Can a Rule be positioned as first control?



I would like to have a rule as the first control in my dialog. This is because the Message text is a list of parameters and their values. The controls below that are actions.

I have been able to move the Rule control up and down so that it is between different controls. But, I can’t get it to show when it is between the Message and the next control. Is there a way around this ?


P.S. I gave up trying to use setKeyEquivalent to assign “command-q” to a button. It’s beyond my limited ASOC/AppleScript powers.

(Shane Stanley) #2

You could try adding a second rule, I suppose. It’s possibly getting clipped because it’s on the border of the containing view.

Did you try something like:

its setKeyEquivalent:"q"
its setKeyEquivalentModifierMask:(current application's NSEventModifierFlagCommand)


Shane, thanks again.

Adding a second Rule did the trick. One rule now shows between Message and the control below the Rule.

I can’t figure out where to put its setKeyEquivalent:”q” etc. and how to bind that to the one button (called “Quit”). I’m looking at the Toolkit code but don’t understand enough to know where to add that code and what else is needed. I guess it’s buttonNumber is 2 but I get a variable not defined error on buttonNumber. I’ve also looked at my own code, which makes more sense as this is a change specific to my app, but I’m still can’t see where to make the change. It can wait.


(Shane Stanley) #4

Where it says:

		repeat with anEntry in buttonsList
			(its addButtonWithTitle:anEntry)
		end repeat

Do something like:

repeat with anEntry in buttonsList
	set oneButton to (its addButtonWithTitle:anEntry)
	if contents of anEntry = "Quit" then
		(oneButton's setKeyEquivalent:"q")
		(oneButton's setKeyEquivalentModifierMask:(current application's NSEventModifierFlagCommand))
	end if
end repeat


Yep, works a treat. Thank you for all the help.


(Shane Stanley) #6

Let me hedge a bit on this. One of the things that’s happened over the past few releases of macOS is that many enums and constants have been renamed. The new names follow a more consistent pattern, and are designed to work better with Swift.

NSEventModifierFlagCommand is an example of this – before 10.12, NSCommandKeyMask was used for the same thing.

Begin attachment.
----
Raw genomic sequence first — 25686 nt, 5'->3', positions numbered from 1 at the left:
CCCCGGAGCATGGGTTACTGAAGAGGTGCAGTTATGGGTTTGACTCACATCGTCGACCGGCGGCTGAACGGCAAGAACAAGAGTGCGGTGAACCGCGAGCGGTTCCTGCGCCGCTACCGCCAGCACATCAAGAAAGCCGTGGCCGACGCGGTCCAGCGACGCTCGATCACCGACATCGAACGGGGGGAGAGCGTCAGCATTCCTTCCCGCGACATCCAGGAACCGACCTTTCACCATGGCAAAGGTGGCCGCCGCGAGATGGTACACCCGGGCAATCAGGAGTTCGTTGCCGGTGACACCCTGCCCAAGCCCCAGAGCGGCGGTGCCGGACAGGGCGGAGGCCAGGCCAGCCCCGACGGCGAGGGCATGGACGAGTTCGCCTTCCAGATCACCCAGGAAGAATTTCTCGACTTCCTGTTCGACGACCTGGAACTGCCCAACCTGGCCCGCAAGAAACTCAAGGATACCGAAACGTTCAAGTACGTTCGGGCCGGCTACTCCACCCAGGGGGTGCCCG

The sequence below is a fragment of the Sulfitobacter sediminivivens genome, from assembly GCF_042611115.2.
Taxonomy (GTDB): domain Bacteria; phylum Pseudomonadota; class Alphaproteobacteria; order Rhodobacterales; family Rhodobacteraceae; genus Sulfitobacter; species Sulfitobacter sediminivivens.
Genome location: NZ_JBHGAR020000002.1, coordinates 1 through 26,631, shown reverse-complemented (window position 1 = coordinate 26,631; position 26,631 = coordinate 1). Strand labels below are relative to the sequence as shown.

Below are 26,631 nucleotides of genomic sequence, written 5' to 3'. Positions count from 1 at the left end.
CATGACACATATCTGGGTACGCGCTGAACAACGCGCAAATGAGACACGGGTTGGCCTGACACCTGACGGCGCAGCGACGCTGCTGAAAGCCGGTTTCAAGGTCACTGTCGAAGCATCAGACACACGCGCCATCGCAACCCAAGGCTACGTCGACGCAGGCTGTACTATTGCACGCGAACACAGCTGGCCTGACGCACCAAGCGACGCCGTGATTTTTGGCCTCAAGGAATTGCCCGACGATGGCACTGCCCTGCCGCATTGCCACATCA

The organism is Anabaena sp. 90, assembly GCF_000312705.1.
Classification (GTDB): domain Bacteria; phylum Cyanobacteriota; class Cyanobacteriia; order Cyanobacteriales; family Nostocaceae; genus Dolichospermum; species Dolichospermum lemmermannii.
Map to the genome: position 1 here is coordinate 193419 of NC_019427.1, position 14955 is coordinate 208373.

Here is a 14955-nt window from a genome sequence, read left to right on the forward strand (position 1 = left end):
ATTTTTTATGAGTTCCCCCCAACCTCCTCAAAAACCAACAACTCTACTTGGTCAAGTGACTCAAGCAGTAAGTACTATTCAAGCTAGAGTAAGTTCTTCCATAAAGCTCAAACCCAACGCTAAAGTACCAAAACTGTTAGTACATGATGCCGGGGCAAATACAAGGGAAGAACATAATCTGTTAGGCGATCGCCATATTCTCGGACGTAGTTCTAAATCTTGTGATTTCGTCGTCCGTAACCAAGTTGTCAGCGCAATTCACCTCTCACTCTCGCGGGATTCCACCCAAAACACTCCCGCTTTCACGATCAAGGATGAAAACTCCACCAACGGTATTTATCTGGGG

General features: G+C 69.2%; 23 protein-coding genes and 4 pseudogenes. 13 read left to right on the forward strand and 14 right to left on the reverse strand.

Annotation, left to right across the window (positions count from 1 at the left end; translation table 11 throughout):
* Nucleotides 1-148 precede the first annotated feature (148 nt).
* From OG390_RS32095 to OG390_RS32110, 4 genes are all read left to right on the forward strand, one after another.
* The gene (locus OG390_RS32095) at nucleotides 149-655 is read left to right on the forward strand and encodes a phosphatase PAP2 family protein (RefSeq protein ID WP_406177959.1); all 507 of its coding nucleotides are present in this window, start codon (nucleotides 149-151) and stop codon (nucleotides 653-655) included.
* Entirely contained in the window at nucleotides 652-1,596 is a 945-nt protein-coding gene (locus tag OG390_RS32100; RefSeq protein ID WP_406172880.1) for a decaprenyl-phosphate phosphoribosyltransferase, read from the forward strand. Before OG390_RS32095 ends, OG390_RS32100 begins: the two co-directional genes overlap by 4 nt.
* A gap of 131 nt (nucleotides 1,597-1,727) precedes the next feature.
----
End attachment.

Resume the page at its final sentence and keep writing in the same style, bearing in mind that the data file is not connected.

This presents a problem for AppleScriptObjC, because unlike Objective-C, the values are resolved at run-time, not compile time. So if you use NSEventModifierFlagCommand in a script and try to run it on a system pre-10.12, you will get an error – it will be unknown.

This is why using properties for enums, and letting Script Debugger’s code completion do it for you, is a good idea. In this case, the above code would actually appear like this:

use AppleScript version "2.4" -- Yosemite (10.10) or later
use framework "Foundation"
use framework "AppKit"
use scripting additions

-- classes, constants, and enums used
property NSEventModifierFlagCommand : a reference to 1048576

-- other stuff in here

repeat with anEntry in buttonsList
	set oneButton to (its addButtonWithTitle:anEntry)
	if contents of anEntry = "Quit" then
		(oneButton's setKeyEquivalent:"q")
		(oneButton's setKeyEquivalentModifierMask:NSEventModifierFlagCommand)
	end if
end repeat

Now if you run it under an older version of the OS, it doesn’t matter that it won’t know about NSEventModifierFlagCommand because the script has effectively resolved it at compile time — within the script it’s just a variable.

The only disadvantage to doing it this way is that you need to be conscious of it when you copy and paste into another script or Web site — you need to use the Copy as Standalone Code command.


Blimey, thanks for all that. It works in my script - but no way to test in older versions of macOS - I’m using 10.12.6.